Changing U.S. Strategy
As the United States continues to play a critical role in responding to the coronavirus outbreak in the camps, it should consider a multi-pronged approach, one that elevates the voices of Rohingya women and girls.
In June 2019, the White House published the United States Strategy on Women, Peace, and Security (WPS). The document specifically committed to “promote the protection of women and girls’ human rights, access to aid, and safety from violence, abuse, and exploitation around the world.”
This June, the Department of Defense, the Department of Homeland Security, the Department of State, and USAID rolled out their WPS implementation plans. The United States is now trying to make its commitment to prioritizing women in foreign policy a reality.
The administration can put this policy into action by amplifying Rohingya women’s roles in combating the coronavirus and providing community support during a difficult time.
What Rohingya Women Bring to the Table
While Rohingya men hold the power in their communities, it is Rohingya women who hold their communities together. They can play a vital role in spreading accurate information about the coronavirus throughout their communities—information that can quite literally, save lives.
Despite the restrictions of camp life, many women are already doing this. A small group of volunteers has mobilized to provide accurate information about preventing the spread of the coronavirus. They are educating friends and neighbors on best practices like hand-washing and social distancing. Additionally, Rohingya women already produced over fifty thousand masks through a program coordinated by UN Women.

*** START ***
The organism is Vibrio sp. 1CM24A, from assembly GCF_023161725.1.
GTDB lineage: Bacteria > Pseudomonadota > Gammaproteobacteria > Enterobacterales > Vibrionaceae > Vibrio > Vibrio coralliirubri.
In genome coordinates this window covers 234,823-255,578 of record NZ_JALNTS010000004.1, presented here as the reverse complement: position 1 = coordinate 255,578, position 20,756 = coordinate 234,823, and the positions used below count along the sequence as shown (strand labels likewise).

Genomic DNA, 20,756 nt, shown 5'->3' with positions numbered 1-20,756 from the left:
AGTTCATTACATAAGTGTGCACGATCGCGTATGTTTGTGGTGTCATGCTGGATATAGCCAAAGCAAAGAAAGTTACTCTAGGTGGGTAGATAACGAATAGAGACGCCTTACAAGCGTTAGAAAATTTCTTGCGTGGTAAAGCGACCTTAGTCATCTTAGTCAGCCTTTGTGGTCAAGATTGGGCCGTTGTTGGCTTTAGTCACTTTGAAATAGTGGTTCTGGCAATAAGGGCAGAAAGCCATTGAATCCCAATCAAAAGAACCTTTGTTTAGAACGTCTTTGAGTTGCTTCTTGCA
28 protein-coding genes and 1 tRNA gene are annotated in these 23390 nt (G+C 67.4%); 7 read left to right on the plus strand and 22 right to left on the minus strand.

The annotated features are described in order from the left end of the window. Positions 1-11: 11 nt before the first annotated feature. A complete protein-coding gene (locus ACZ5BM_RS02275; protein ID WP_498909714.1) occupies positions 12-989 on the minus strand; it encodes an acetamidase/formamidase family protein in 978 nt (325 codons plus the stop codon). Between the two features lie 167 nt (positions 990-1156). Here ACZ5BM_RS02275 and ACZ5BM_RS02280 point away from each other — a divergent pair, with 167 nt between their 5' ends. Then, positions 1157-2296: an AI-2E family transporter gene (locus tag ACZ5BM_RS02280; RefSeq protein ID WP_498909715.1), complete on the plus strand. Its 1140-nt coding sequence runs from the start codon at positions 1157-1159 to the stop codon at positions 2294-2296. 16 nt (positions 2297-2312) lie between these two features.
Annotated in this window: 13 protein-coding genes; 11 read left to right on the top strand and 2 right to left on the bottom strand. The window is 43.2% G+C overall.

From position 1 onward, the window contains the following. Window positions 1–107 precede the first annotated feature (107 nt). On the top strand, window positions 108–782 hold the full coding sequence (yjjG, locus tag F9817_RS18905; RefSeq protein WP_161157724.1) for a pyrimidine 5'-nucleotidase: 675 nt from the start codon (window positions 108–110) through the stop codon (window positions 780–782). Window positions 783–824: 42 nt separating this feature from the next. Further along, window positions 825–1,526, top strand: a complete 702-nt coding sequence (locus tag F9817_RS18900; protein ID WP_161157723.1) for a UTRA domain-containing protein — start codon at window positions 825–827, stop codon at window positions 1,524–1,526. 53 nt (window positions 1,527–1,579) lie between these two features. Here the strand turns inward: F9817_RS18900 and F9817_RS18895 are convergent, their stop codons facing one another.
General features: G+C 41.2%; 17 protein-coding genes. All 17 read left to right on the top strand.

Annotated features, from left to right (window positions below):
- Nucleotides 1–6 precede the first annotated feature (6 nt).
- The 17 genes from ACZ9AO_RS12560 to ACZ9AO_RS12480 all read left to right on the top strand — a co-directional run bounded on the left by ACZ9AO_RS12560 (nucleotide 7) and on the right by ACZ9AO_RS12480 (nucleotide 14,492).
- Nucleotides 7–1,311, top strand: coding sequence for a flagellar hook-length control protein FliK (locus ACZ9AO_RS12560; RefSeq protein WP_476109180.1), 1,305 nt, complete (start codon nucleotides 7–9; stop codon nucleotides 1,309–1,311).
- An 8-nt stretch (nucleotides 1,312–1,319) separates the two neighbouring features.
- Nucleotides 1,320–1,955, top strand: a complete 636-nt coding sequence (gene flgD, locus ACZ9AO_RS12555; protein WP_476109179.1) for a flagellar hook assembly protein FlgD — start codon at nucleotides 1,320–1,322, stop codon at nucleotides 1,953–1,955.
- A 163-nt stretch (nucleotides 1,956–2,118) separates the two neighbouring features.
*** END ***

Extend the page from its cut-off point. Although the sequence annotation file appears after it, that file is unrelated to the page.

These women are filling critical gaps in the camps. A lack of access to reliable information about the coronavirus has been a particular challenge in Cox’s Bazar—in part, due to preventable causes.
What the United States Can Do to Help
The United States can help with this. It should press the government of Bangladesh to lift restrictions on internet and telecommunications access to ensure that refugees, including women, have adequate access to information. Sometimes elevating the role of women requires governments to get out of the way.
In other cases, it requires governments’ active involvement to ensure that women’s voices are heard. Promoting the rights of women comports with the free and open Indo-Pacific strategy, an inherently values-based approach to U.S. policy in Asia. This strategy is what led to the sanctioning of Senior General Min Aung Hlaing, the Burmese military official largely responsible for atrocities committed against the Rohingya in August 2017, as well as the designations of the 33rd and 99th Light Infantry Divisions who carried out the general’s orders.
Sanctions were a good first step toward levying consequences for the Burmese military’s egregious actions, but the United States has still stopped short of recognizing the military’s actions for what they are: genocide and crimes against humanity.
The Secretary of State has the authority to designate what happened to the Rohingya as genocide at any point in time. Yet, nearly three years on, the U.S. government has failed to call a spade a spade.
The UN Fact-Finding Mission found evidence for both crimes against humanity and genocide. Notable entities like the U.S. Holocaust Memorial Museum concur. It’s time the United States got on board.
The United States is already the top donor to the Rohingya refugees. A U.S. decision to issue an atrocity determination could spark much-needed aid and assistance from around the globe. This could ensure adequate aid to the Rohingya, including support for programs that seek to elevate the voices of women and heal the wounds that Rohingya women endured when the Burmese military committed these atrocities.
Hareem F. Abdullah is a recent graduate of George Mason University’s Schar School of Policy and Government. Olivia Enos is a senior policy analyst in The Heritage Foundation’s Asian Studies Center.